If the UN Security Council is to maintain its relevance at the height of an unprecedented global health emergency, it has to call for the lifting of unilateral economic sanctions imposed on Syria, Venezuela, Russia, Iran, Cuba and Zimbabwe.
The failure to do so will severely undermine the capacity of these countries to feed their people and effectively curb the spread of Covid-19.
The UN Special Rapporteur on the Right to Food, Hilal Elver, has said that it is a matter of humanitarian and practical urgency to lift unilateral economic sanctions immediately to prevent hunger crises in Syria, Venezuela, Iran, Cuba and Zimbabwe, as sanctions severely undermine their right to sufficient and adequate food.
Currently, the 10 non-permanent members of the UN Security Council (South Africa, Tunisia, Germany, Belgium, Indonesia, Vietnam, Niger, Dominican Republic, St Vincent and Grenadines, and Estonia) support the call for the lifting of sanctions against these countries.
It is now for the permanent five members to show real leadership and call for the lifting of sanctions under these dire global conditions during the pandemic. What is needed is for the resolutions of the non-permanent and permanent members to be merged into a collective UN Security Council (UNSC) resolution on this matter.
The AU has called for the lifting of sanctions on Zimbabwe and Sudan in order for these countries to combat Covid-19.
Due to weak health systems and the need to import health equipment, there is an urgent need to grant humanitarian exemptions on the imposition of sanctions to avoid restrictions that would impede the timely response to the coronavirus.
In addition to calling for the lifting of sanctions, the AU has called for the introduction of a stimulus package for the African countries from the World Bank, International Monetary Fund and international lenders.
This includes the need for deferred payments, debt cancellation and suspension of interest payments on external public and private debt.
It is possible that some permanent UNSC members such as the US, UK and France may oppose any relaxation of sanctions, but they need to be urgently lobbied to support the call of the AU, as well as the call to relax sanctions on other countries struggling to combat the pandemic.
For countries like the US to continue its imposition of economic sanctions against some of the weakest countries on the globe is to show their inhumanity and indifference to the suffering of innocent civilians.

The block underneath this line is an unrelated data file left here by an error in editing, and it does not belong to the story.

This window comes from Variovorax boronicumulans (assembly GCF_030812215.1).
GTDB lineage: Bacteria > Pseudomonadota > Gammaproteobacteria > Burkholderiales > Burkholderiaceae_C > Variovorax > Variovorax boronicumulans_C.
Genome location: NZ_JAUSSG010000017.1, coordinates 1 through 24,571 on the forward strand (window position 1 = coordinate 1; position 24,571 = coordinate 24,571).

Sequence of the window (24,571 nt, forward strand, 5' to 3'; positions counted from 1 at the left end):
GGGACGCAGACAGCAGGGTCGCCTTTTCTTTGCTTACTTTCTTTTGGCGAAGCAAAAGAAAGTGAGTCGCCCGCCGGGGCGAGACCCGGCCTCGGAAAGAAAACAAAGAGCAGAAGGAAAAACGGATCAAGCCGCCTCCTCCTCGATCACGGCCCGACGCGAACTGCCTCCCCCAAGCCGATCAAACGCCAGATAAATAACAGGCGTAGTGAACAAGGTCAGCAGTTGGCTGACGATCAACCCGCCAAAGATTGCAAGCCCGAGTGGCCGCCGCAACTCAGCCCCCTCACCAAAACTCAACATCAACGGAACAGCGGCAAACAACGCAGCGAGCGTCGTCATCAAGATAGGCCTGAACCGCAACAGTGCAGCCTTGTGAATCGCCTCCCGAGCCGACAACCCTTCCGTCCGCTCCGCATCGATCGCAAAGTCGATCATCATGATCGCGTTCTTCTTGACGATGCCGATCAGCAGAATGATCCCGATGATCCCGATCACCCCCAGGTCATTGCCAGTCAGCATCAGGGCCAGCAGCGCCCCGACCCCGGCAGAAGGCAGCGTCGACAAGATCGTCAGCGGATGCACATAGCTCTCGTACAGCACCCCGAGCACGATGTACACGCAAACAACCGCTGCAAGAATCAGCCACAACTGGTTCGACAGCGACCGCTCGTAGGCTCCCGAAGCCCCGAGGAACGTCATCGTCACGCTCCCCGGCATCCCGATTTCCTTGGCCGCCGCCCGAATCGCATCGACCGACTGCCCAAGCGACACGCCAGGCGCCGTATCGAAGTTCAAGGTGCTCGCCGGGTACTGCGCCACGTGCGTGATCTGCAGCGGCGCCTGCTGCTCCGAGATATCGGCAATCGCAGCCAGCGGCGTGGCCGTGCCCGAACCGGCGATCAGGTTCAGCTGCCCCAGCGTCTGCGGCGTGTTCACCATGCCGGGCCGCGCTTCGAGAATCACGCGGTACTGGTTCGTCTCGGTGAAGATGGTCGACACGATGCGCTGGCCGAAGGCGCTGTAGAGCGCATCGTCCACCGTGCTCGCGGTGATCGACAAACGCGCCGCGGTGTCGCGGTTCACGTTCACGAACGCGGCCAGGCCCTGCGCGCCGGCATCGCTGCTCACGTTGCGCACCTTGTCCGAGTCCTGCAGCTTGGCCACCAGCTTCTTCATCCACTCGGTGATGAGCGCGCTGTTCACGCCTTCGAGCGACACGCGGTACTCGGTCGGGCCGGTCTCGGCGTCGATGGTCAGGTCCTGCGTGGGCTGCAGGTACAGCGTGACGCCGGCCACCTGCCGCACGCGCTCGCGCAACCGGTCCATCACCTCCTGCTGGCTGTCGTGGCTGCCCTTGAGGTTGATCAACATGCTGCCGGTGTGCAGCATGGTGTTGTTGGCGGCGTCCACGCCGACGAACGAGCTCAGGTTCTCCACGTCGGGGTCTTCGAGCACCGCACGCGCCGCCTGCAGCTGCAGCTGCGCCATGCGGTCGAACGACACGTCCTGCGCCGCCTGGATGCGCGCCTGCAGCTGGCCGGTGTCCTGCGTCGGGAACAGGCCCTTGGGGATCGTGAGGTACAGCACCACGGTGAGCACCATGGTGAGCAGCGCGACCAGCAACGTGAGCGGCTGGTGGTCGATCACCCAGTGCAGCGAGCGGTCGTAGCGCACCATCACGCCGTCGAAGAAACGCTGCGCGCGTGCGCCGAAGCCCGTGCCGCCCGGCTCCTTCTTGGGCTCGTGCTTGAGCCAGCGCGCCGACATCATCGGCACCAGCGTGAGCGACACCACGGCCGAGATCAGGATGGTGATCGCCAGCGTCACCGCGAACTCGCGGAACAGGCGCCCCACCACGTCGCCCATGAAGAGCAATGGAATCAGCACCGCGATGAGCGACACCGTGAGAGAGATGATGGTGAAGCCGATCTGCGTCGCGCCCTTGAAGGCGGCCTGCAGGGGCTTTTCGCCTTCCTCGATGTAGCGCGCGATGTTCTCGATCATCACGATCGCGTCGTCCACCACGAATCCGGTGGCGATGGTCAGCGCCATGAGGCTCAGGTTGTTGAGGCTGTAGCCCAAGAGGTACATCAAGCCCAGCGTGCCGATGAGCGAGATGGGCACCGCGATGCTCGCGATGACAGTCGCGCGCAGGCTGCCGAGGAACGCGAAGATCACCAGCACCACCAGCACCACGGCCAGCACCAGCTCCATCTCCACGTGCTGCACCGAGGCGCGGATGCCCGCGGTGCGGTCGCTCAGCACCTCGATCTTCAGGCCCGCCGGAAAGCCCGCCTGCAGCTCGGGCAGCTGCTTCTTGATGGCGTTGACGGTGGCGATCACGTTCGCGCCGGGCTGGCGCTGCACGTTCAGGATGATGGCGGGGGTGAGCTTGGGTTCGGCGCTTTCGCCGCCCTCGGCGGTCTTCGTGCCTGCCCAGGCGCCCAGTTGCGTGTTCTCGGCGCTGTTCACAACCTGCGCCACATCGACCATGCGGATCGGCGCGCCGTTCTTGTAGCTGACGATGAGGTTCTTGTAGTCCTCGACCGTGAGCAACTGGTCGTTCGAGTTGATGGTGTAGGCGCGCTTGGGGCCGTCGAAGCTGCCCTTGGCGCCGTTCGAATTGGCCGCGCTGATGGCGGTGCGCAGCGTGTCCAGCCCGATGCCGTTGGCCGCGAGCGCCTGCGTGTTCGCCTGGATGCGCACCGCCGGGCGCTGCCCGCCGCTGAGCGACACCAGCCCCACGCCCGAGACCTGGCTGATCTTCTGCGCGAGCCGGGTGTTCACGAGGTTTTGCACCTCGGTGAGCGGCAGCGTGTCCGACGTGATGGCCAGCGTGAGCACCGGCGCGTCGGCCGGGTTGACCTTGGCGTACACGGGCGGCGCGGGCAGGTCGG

If that is the nature of global leadership at the apex of the world’s highest decision-making body, then the international community needs to seriously condemn the role of such countries as permanent members of the council.
Already the US has shown its incredible irresponsibility as a global leader by cutting funding to the World Health Organization in the midst of the global health crisis, and it cannot be allowed to continue impeding efforts at international collaboration and solidarity.
UN bodies will need to continue global efforts regardless of US intransigence, and other well-resourced emerging powers will need to fill the void.
To date, the UNSC has also failed to take a unified position on the latest pandemic, and the current resolution sponsored by Tunisia calls Covid-19 “a threat to peace and humanity” and calls for “urgent international action to curb the impact of the pandemic”.
Tunisia proposes that the council express concern about the impact on food security and economies during Covid-19 due to work, travel and trade restrictions, and cessation of industrial activities.
This echoes statements by the UN secretary-general, Antonio Guterres, who has said that millions are at risk of dying and there is a need for a co-ordinated global response.
In 2014, the UNSC designated Ebola in West Africa as a threat to international peace and security. This was the first time that the council had determined a public health issue as a threat to international peace and security, in line with Article 39 of the UN Charter.
In two years, Ebola rapidly spread and resulted in more than 28000 infections and 11000 deaths. Its rising mortality rate was the reason for it being declared a threat to peace and security.
Ebola outpaced the ability of domestic health care to respond to it, and had serious social and economic impacts. By comparison, Covid-19 has reached such figures of infections in less than two months.
If the council succeeds in passing a resolution calling Covid-19 a threat to international peace and security, it could lead to a call for member states to assist affected regions, for a range of measures to be put into place and for funding to increase to combat the scourge.
If members of the council fail to come together in this time of great need for effective global governance, then they will have irreversibly dented the credibility of the council and the UN itself.
* Shannon Ebrahim is Independent Media's Foreign Editor.